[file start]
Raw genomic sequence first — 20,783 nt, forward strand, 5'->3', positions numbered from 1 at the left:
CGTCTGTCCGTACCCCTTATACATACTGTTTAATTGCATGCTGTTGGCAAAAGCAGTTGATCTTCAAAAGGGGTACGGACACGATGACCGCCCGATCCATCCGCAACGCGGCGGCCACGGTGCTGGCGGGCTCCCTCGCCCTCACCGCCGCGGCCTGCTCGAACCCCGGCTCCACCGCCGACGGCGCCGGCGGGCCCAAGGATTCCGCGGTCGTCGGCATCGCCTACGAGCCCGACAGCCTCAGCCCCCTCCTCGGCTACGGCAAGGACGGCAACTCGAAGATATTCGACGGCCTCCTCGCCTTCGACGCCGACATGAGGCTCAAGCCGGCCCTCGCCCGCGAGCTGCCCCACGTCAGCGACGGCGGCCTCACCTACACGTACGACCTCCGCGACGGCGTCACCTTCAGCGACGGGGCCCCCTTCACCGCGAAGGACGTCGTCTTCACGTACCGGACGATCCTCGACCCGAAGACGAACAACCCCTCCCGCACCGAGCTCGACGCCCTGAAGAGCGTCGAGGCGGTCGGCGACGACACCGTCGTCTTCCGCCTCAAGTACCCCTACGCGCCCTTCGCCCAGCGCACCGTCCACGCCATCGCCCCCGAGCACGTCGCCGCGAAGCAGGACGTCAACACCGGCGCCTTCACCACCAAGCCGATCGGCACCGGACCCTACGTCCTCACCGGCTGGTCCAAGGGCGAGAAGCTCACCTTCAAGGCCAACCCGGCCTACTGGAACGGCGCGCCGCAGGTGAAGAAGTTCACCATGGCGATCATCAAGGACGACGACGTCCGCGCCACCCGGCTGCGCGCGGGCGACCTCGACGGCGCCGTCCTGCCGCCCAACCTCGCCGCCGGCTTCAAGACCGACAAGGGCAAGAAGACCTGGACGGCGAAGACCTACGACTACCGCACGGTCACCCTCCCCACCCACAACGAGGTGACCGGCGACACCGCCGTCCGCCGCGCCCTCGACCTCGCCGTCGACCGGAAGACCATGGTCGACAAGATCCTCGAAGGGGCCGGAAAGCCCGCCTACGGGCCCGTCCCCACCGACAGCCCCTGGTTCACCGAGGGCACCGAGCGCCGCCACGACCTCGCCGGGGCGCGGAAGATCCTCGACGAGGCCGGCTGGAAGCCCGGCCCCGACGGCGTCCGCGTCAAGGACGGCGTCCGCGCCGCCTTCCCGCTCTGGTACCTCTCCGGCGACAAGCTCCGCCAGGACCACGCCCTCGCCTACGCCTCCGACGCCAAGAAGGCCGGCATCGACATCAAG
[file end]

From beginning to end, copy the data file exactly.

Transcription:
Raw genomic sequence first — 20,783 nt, forward strand, 5'->3', positions numbered from 1 at the left:
CGTCTGTCCGTACCCCTTATACATACTGTTTAATTGCATGCTGTTGGCAAAAGCAGTTGATCTTCAAAAGGGGTACGGACACGATGACCGCCCGATCCATCCGCAACGCGGCGGCCACGGTGCTGGCGGGCTCCCTCGCCCTCACCGCCGCGGCCTGCTCGAACCCCGGCTCCACCGCCGACGGCGCCGGCGGGCCCAAGGATTCCGCGGTCGTCGGCATCGCCTACGAGCCCGACAGCCTCAGCCCCCTCCTCGGCTACGGCAAGGACGGCAACTCGAAGATATTCGACGGCCTCCTCGCCTTCGACGCCGACATGAGGCTCAAGCCGGCCCTCGCCCGCGAGCTGCCCCACGTCAGCGACGGCGGCCTCACCTACACGTACGACCTCCGCGACGGCGTCACCTTCAGCGACGGGGCCCCCTTCACCGCGAAGGACGTCGTCTTCACGTACCGGACGATCCTCGACCCGAAGACGAACAACCCCTCCCGCACCGAGCTCGACGCCCTGAAGAGCGTCGAGGCGGTCGGCGACGACACCGTCGTCTTCCGCCTCAAGTACCCCTACGCGCCCTTCGCCCAGCGCACCGTCCACGCCATCGCCCCCGAGCACGTCGCCGCGAAGCAGGACGTCAACACCGGCGCCTTCACCACCAAGCCGATCGGCACCGGACCCTACGTCCTCACCGGCTGGTCCAAGGGCGAGAAGCTCACCTTCAAGGCCAACCCGGCCTACTGGAACGGCGCGCCGCAGGTGAAGAAGTTCACCATGGCGATCATCAAGGACGACGACGTCCGCGCCACCCGGCTGCGCGCGGGCGACCTCGACGGCGCCGTCCTGCCGCCCAACCTCGCCGCCGGCTTCAAGACCGACAAGGGCAAGAAGACCTGGACGGCGAAGACCTACGACTACCGCACGGTCACCCTCCCCACCCACAACGAGGTGACCGGCGACACCGCCGTCCGCCGCGCCCTCGACCTCGCCGTCGACCGGAAGACCATGGTCGACAAGATCCTCGAAGGGGCCGGAAAGCCCGCCTACGGGCCCGTCCCCACCGACAGCCCCTGGTTCACCGAGGGCACCGAGCGCCGCCACGACCTCGCCGGGGCGCGGAAGATCCTCGACGAGGCCGGCTGGAAGCCCGGCCCCGACGGCGTCCGCGTCAAGGACGGCGTCCGCGCCGCCTTCCCGCTCTGGTACCTCTCCGGCGACAAGCTCCGCCAGGACCACGCCCTCGCCTACGCCTCCGACGCCAAGAAGGCCGGCATCGACATCAAG